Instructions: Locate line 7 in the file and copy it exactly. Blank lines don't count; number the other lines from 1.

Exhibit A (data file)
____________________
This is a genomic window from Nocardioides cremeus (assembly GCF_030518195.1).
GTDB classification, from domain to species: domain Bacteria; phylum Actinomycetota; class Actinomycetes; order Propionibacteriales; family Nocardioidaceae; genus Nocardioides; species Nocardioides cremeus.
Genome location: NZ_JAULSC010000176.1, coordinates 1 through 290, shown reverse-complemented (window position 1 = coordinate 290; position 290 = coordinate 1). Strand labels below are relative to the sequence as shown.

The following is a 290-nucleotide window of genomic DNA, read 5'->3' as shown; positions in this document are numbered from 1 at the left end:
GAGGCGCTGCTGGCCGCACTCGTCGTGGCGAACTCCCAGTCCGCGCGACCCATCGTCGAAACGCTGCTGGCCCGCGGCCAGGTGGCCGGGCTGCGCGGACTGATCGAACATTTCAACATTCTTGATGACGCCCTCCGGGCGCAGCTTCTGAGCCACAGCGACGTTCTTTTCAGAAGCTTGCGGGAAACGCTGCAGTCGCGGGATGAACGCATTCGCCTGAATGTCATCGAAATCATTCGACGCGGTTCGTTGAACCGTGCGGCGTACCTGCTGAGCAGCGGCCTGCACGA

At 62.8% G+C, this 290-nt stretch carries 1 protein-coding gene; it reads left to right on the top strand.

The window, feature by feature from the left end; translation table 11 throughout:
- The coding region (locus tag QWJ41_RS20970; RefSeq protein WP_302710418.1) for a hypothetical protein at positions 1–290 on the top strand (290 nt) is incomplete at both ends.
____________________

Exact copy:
The window, feature by feature from the left end; translation table 11 throughout: